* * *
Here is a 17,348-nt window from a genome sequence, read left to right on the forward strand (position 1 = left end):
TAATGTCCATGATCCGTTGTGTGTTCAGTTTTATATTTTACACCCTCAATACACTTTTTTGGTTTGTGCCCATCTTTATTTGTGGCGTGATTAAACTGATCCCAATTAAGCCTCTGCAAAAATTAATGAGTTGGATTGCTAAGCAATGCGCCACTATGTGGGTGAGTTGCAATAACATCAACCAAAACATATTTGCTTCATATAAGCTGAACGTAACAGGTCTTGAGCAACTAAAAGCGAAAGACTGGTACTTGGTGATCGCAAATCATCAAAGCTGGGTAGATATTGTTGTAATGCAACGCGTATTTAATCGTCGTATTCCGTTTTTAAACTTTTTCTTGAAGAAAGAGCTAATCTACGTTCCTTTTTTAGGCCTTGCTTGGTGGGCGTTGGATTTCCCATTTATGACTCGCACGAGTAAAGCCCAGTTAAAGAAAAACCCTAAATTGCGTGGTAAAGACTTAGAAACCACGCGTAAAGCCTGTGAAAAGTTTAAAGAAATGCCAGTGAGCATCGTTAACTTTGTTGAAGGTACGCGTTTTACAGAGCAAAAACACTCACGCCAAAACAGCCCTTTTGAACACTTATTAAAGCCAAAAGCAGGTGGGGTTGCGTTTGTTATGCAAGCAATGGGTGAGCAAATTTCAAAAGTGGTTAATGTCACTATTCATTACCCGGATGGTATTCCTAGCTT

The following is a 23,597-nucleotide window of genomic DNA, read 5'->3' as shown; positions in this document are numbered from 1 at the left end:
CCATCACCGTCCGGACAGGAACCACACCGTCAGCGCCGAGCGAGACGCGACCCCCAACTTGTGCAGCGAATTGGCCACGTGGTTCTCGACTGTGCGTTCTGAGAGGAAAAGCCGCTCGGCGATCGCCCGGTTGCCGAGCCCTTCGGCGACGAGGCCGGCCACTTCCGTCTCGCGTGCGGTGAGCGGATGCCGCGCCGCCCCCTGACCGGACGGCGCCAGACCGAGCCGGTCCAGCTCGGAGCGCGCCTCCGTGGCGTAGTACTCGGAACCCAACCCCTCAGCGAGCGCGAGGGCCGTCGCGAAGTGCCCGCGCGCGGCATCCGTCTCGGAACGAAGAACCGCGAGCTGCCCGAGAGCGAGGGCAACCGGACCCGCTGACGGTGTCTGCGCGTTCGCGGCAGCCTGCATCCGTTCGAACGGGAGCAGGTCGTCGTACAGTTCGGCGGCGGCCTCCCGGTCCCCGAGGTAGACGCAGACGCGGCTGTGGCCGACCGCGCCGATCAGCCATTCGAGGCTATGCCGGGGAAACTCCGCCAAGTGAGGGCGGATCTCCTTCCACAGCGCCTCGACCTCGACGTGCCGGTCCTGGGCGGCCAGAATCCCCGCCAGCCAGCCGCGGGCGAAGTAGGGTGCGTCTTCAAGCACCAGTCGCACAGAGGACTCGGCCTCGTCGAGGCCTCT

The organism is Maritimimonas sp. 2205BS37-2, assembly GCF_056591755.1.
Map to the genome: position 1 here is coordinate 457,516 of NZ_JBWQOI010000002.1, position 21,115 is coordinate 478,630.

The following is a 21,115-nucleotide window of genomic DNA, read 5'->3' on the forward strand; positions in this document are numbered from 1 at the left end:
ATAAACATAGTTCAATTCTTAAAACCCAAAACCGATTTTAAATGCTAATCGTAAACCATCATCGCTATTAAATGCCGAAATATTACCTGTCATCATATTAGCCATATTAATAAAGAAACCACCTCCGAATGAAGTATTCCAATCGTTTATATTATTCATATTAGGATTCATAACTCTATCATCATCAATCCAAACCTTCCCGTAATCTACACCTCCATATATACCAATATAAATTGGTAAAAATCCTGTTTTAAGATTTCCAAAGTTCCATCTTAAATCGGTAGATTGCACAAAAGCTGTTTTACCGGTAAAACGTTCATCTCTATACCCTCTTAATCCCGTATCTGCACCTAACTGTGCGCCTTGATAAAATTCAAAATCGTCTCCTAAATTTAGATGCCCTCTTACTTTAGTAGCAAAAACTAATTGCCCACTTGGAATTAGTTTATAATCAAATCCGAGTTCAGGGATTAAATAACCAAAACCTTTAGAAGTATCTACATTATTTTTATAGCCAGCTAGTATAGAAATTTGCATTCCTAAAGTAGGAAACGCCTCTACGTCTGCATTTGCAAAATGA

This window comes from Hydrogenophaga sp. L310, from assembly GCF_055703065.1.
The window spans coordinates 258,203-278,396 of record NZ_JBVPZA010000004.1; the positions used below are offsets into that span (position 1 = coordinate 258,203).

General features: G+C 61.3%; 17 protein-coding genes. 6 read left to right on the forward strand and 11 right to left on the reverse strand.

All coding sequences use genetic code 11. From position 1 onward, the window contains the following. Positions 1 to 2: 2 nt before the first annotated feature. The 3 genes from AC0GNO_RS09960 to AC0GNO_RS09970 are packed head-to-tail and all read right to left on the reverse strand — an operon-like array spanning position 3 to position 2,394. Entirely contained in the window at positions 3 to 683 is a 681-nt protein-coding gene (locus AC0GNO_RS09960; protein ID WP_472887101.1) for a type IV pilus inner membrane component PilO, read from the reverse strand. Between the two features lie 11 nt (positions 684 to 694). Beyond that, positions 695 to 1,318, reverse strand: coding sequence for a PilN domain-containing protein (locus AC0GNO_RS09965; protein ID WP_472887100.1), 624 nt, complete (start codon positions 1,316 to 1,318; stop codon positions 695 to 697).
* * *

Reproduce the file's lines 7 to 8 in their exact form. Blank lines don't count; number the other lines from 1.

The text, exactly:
The following is a 21,115-nucleotide window of genomic DNA, read 5'->3' on the forward strand; positions in this document are numbered from 1 at the left end:
ATAAACATAGTTCAATTCTTAAAACCCAAAACCGATTTTAAATGCTAATCGTAAACCATCATCGCTATTAAATGCCGAAATATTACCTGTCATCATATTAGCCATATTAATAAAGAAACCACCTCCGAATGAAGTATTCCAATCGTTTATATTATTCATATTAGGATTCATAACTCTATCATCATCAATCCAAACCTTCCCGTAATCTACACCTCCATATATACCAATATAAATTGGTAAAAATCCTGTTTTAAGATTTCCAAAGTTCCATCTTAAATCGGTAGATTGCACAAAAGCTGTTTTACCGGTAAAACGTTCATCTCTATACCCTCTTAATCCCGTATCTGCACCTAACTGTGCGCCTTGATAAAATTCAAAATCGTCTCCTAAATTTAGATGCCCTCTTACTTTAGTAGCAAAAACTAATTGCCCACTTGGAATTAGTTTATAATCAAATCCGAGTTCAGGGATTAAATAACCAAAACCTTTAGAAGTATCTACATTATTTTTATAGCCAGCTAGTATAGAAATTTGCATTCCTAAAGTAGGAAACGCCTCTACGTCTGCATTTGCAAAATGA